The tail end of 2020 looks very different to what anyone expected earlier in the year, so it’s time to update your retail calendar to match! While holiday dates remain the same, conferences and events have moved to 2021, or reverted to virtual alternatives.
You might think a retail calendar is simply a normal calendar with retail-based events like holiday seasons, brand shows, or conferences noted onto it. That’s not quite the full picture. It’s a particular way of laying out the year that has two major benefits:
There are two commonly used methods – the 4-4-5 and the 4-5-4. Without using these, you end up with data that’s hard to use. For instance, your retail calendar 2020 has four weekends in January, whilst your retail calendar 2021 has five. By using one of these methods, you even out the number of weekends and make it easier to compare.
The 4-4-5 method consists of four quarters, each of 91 days (13 weeks). Month one and two in each quarter are four weeks, whilst month three is five weeks. It also starts in February, not January. That means.
Using the 4-4-5 method, your retail week calendar 2021 breaks down like so:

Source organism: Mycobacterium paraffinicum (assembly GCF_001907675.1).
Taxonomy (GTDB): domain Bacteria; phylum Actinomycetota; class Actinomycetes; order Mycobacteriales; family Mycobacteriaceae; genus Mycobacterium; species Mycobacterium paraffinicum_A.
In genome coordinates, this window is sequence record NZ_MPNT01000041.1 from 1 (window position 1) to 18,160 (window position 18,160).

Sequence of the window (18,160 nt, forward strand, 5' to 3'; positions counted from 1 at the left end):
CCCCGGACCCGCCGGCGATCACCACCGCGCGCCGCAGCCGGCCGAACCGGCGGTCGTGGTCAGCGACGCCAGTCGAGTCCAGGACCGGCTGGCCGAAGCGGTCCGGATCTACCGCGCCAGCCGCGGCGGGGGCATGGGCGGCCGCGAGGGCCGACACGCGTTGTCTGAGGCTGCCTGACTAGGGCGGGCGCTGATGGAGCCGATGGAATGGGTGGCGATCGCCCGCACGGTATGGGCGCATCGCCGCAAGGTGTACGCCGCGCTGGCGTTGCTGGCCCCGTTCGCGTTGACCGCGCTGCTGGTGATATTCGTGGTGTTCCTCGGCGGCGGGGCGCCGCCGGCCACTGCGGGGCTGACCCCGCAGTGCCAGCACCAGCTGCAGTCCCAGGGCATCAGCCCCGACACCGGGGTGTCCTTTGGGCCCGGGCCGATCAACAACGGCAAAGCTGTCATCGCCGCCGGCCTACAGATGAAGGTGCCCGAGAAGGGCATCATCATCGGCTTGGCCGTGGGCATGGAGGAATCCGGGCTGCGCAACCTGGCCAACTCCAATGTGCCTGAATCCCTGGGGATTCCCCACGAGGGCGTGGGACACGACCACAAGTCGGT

You’ll have noticed something missing here – four times 91 is 364, so the 30th January 2021 isn’t accounted for. That means every five or six years, a week is added to the fiscal calendar.
The 4-5-4 calendar is similar, but month two is the one that has five weeks. This was derived in the 1930s, and is the one most commonly used by businesses. Using this method, your retail week calendar 2021 breaks down like this:
As above, the 30th of January isn’t accounted for.
Depending on the method you use, the five week months are:
Whilst using the standard calendar, the months with five weekends in 2021 are January, May, August, and October.
You can already see what one of the downsides of a retail calendar might be. It’s great for comparing quarters and equivalent days, but not good for comparing month to month sales. Using the 4-5-4 method, February has one week less than March, so direct comparisons are hard.
This is often made up for by the advantage of long-term data gathering, where each month and quarter has the same number of weekends regardless of how the actual months fall on the standard calendar. Your merchandising calendar 2020 can be directly compared to 2021 with ease, instead of having to manually account for the fact that January 2020 had one less weekend on the standard calendar than 2021. This is helpful for physical stores and online sellers.
Now we’ve got that clear, let’s take a look at what important dates you need to add to your retail calendar.